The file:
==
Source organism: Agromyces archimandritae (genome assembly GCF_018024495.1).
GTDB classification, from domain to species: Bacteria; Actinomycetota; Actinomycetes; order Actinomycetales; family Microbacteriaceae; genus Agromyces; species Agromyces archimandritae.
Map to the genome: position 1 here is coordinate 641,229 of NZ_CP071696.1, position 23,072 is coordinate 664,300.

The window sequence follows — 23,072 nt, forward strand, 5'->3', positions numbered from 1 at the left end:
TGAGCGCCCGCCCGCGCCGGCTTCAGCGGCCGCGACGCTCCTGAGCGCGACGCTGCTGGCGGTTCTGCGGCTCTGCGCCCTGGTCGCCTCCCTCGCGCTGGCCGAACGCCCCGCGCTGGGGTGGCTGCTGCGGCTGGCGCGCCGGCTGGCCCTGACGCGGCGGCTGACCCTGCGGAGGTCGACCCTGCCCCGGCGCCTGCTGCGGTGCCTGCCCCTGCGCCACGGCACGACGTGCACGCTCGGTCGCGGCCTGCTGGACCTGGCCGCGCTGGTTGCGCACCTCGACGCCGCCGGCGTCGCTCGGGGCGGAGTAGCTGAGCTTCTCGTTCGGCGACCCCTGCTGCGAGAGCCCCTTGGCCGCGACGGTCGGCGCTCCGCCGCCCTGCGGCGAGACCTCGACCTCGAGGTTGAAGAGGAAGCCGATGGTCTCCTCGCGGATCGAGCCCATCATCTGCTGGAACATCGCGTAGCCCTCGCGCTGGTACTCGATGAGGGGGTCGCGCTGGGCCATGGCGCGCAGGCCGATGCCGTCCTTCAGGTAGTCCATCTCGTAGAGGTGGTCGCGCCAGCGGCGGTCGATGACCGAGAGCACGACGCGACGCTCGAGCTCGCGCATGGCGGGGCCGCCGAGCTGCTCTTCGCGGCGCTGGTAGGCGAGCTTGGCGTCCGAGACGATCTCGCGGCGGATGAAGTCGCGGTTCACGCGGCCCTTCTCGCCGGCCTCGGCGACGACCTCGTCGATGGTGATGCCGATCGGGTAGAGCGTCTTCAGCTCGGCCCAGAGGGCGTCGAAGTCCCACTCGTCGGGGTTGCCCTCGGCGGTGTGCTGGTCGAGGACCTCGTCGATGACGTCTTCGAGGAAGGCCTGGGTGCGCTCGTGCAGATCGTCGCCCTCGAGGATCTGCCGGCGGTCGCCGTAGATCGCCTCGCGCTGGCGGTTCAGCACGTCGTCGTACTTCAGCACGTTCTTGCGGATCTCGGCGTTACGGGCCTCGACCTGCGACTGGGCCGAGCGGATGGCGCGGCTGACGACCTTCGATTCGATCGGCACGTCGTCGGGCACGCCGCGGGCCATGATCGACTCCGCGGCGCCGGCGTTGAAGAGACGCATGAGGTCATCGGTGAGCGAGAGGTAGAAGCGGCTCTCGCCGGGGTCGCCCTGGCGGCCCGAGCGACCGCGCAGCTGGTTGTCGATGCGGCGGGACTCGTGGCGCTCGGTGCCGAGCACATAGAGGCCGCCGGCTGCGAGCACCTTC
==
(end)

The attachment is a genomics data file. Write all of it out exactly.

Source organism: Agromyces archimandritae (genome assembly GCF_018024495.1).
GTDB classification, from domain to species: Bacteria; Actinomycetota; Actinomycetes; order Actinomycetales; family Microbacteriaceae; genus Agromyces; species Agromyces archimandritae.
Map to the genome: position 1 here is coordinate 641,229 of NZ_CP071696.1, position 23,072 is coordinate 664,300.

The window sequence follows — 23,072 nt, forward strand, 5'->3', positions numbered from 1 at the left end:
TGAGCGCCCGCCCGCGCCGGCTTCAGCGGCCGCGACGCTCCTGAGCGCGACGCTGCTGGCGGTTCTGCGGCTCTGCGCCCTGGTCGCCTCCCTCGCGCTGGCCGAACGCCCCGCGCTGGGGTGGCTGCTGCGGCTGGCGCGCCGGCTGGCCCTGACGCGGCGGCTGACCCTGCGGAGGTCGACCCTGCCCCGGCGCCTGCTGCGGTGCCTGCCCCTGCGCCACGGCACGACGTGCACGCTCGGTCGCGGCCTGCTGGACCTGGCCGCGCTGGTTGCGCACCTCGACGCCGCCGGCGTCGCTCGGGGCGGAGTAGCTGAGCTTCTCGTTCGGCGACCCCTGCTGCGAGAGCCCCTTGGCCGCGACGGTCGGCGCTCCGCCGCCCTGCGGCGAGACCTCGACCTCGAGGTTGAAGAGGAAGCCGATGGTCTCCTCGCGGATCGAGCCCATCATCTGCTGGAACATCGCGTAGCCCTCGCGCTGGTACTCGATGAGGGGGTCGCGCTGGGCCATGGCGCGCAGGCCGATGCCGTCCTTCAGGTAGTCCATCTCGTAGAGGTGGTCGCGCCAGCGGCGGTCGATGACCGAGAGCACGACGCGACGCTCGAGCTCGCGCATGGCGGGGCCGCCGAGCTGCTCTTCGCGGCGCTGGTAGGCGAGCTTGGCGTCCGAGACGATCTCGCGGCGGATGAAGTCGCGGTTCACGCGGCCCTTCTCGCCGGCCTCGGCGACGACCTCGTCGATGGTGATGCCGATCGGGTAGAGCGTCTTCAGCTCGGCCCAGAGGGCGTCGAAGTCCCACTCGTCGGGGTTGCCCTCGGCGGTGTGCTGGTCGAGGACCTCGTCGATGACGTCTTCGAGGAAGGCCTGGGTGCGCTCGTGCAGATCGTCGCCCTCGAGGATCTGCCGGCGGTCGCCGTAGATCGCCTCGCGCTGGCGGTTCAGCACGTCGTCGTACTTCAGCACGTTCTTGCGGATCTCGGCGTTACGGGCCTCGACCTGCGACTGGGCCGAGCGGATGGCGCGGCTGACGACCTTCGATTCGATCGGCACGTCGTCGGGCACGCCGCGGGCCATGATCGACTCCGCGGCGCCGGCGTTGAAGAGACGCATGAGGTCATCGGTGAGCGAGAGGTAGAAGCGGCTCTCGCCGGGGTCGCCCTGGCGGCCCGAGCGACCGCGCAGCTGGTTGTCGATGCGGCGGGACTCGTGGCGCTCGGTGCCGAGCACATAGAGGCCGCCGGCTGCGAGCACCTTC